The drawings of Christopher Davison could keep you up at night—dark and visceral with narratives that flow freely from moments of striking metamorphosis. His series “End of Summer,” for example, depicts reclining figures entangled with their landscapes in ways both intimate and eerie: A figure births branches from his abdomen; a yellow woman is submerged in a landscape of organ-like plants. Born in a trailer in the small town of Gallipolis, Ohio, Davison started drawing as a child. His environments left quite an impression on him. His series “Cafe Royale” evokes a dark absurdism: Figures resembling exotic animals bordering on beasts walk amid primitive, sometimes tropical settings, and nature takes on a decisive demonism. Davison describes the development behind these works on his website: “This theme became overrun with darker imagery that seemed to want to bubble up after a holiday break in Ohio filled with conversations about religion.”
While personal experience plays its role in providing ideas, Davison’s urban surroundings have brought a special inspiration, as well. After living in Florida and Rome, he now resides in Philadelphia, where he likes “the bouquet of urban decay. You have a lot of abandoned structures that come in a glorious array of shapes and sizes. There is something post-apocalyptic about these buildings that I find wonderfully attractive.”
Nature is also a significant source of influence. “If you try to draw a tree from your imagination and then compare it to even the most banal and commonplace tree found in nature,” he says, “the original will always outmaneuver you. I think everyone should draw from life, at least from time to time, because if they did, they would appreciate how incredible and sophisticated everything in the natural world is. You can think in your head, ‘Sure, I know, even a boring tree is sophisticated.’ but it isn’t until you use the process of drawing that you really and truly understand it. Through drawing, you learn to ‘see’ the world around you better.”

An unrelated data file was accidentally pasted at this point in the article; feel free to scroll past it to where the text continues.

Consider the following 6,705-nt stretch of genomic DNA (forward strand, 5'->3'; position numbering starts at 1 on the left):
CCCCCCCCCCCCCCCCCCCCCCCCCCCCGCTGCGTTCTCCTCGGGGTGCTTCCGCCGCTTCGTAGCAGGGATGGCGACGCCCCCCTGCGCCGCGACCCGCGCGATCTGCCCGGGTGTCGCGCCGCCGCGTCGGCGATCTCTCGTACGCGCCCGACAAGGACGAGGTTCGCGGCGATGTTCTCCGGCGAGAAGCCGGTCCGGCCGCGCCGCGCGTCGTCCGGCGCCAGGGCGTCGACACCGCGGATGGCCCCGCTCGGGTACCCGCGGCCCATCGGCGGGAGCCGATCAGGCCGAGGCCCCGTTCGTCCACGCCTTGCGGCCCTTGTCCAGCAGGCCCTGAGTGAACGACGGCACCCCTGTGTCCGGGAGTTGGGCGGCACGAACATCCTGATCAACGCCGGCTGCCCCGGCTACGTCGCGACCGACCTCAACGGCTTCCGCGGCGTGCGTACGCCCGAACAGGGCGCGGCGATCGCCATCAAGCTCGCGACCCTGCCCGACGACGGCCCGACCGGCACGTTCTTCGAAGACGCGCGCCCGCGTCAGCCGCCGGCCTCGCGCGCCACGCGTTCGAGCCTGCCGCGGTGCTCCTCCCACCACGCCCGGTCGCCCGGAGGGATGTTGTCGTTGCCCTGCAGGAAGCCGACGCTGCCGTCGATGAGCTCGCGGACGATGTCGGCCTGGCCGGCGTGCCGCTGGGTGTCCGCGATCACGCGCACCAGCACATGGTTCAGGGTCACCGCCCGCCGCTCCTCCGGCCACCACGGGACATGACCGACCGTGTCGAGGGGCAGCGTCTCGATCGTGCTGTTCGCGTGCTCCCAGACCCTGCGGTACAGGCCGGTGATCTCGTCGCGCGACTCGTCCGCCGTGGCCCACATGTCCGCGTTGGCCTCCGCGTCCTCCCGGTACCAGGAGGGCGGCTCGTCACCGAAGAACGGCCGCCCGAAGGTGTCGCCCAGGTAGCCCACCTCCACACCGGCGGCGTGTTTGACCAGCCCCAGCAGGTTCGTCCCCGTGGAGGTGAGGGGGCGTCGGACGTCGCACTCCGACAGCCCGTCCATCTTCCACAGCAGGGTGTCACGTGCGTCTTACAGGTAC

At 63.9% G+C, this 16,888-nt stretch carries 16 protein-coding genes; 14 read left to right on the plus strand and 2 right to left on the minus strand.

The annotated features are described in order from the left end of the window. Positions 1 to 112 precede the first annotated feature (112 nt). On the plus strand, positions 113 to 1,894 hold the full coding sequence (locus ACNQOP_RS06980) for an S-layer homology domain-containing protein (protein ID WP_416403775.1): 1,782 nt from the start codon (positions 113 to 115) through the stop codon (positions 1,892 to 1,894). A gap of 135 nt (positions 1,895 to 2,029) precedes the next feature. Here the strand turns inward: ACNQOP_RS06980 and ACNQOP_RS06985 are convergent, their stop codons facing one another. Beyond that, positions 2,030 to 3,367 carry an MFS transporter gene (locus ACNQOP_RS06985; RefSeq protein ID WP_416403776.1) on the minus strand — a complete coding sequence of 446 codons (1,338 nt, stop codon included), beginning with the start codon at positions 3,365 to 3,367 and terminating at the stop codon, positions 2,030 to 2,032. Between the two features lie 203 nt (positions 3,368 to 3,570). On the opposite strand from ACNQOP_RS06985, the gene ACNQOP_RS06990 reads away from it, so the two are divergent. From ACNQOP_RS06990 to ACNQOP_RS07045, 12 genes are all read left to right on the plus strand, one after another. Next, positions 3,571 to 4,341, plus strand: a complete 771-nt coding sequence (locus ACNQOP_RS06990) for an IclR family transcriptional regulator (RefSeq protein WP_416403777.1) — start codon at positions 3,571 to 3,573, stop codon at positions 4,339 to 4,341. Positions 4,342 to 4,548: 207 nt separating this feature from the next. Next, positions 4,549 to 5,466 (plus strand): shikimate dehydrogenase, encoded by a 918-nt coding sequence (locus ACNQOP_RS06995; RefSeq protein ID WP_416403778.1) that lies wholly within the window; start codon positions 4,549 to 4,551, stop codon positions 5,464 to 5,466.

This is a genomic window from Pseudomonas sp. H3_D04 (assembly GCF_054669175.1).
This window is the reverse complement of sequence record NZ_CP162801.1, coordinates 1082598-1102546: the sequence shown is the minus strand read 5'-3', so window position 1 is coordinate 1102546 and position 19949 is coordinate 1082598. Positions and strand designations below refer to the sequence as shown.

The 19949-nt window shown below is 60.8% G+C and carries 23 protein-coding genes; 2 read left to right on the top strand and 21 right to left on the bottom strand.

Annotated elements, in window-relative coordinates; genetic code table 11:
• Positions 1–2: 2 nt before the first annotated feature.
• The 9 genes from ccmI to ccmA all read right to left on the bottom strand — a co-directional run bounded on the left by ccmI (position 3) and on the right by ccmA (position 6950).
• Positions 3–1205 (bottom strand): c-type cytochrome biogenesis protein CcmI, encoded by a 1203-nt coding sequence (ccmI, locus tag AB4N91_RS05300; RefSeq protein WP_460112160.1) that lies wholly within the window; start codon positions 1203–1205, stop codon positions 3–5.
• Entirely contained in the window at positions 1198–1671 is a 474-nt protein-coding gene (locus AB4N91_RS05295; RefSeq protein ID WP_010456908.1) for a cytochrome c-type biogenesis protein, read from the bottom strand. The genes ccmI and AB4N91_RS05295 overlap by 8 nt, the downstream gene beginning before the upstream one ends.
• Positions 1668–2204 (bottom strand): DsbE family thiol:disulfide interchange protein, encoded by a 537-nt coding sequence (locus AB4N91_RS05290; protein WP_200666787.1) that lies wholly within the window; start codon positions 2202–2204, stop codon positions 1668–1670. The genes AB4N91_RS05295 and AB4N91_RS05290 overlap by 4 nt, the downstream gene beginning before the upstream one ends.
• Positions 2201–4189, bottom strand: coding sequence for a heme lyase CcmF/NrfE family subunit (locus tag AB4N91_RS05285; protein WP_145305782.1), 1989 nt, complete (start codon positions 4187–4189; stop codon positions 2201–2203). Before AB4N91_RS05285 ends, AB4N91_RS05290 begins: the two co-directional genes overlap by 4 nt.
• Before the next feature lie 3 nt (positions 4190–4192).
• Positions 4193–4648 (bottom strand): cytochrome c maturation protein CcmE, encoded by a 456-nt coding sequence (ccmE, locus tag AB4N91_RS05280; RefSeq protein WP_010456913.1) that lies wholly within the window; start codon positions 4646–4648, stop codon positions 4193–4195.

Davison earned his BFA in drawing from the University of Central Florida, where he credits Professor Robert Rivers with convincing him to take drawing from a hobby to a more serious endeavor. “He let me know that if I wanted to improve at drawing, I needed to stop competing with the other students in the class, and realize that I need to start competing with the heavy hitters from art history. When I draw a hand, I’m thinking about the best hands from history, perhaps Dürer or Schiele. Is it possible to out-do them? Is it possible to draw better than that?”
Contemporary design, drawing, and painting are further influences, as Davison believes it’s important for artists to “speak the language of their time.” The tough part of attempting this, he says, “is making something that is relevant to this rather specific and timely conversation, while at the same time striving to make something fundamentally universal and timeless. I think the great artists were the ones who managed to do both.”
These themes of universality and timelessness can be felt in Davison’s drawings: blurred lines between man and animal, civil and primitive, beauty and morbidity, even life and death, abound through his use of transfiguration and symbolism. Another striking series, “Treasure Drawings,” evokes violence in nature, and a morbid, fleshy portrayal of forms through the use of deep reds and pinks leaves you both unsettled and extremely curious.
The act of creating art, for Davison, is spurred by his own passions. It also helps him to release pent-up energy. “I’m not fond of the term ‘Art Therapy,’” he says, “but I admit I am a far less agreeable person if I have been kept from the studio for days on end. If for some reason I can’t get to the studio for a few days, I find myself singing, playing whatever is in my hands like a drum, humming, tapping, etc.”
Even Davison’s working style could stand as an artistic performance, with a studio routine that involves “lots of loud music on big headphones, whiskey, grunting, dancing... There are, of course, other times when I am quiet, contemplative, and orderly about my approach. but the real creativity happens during those passionate sessions.”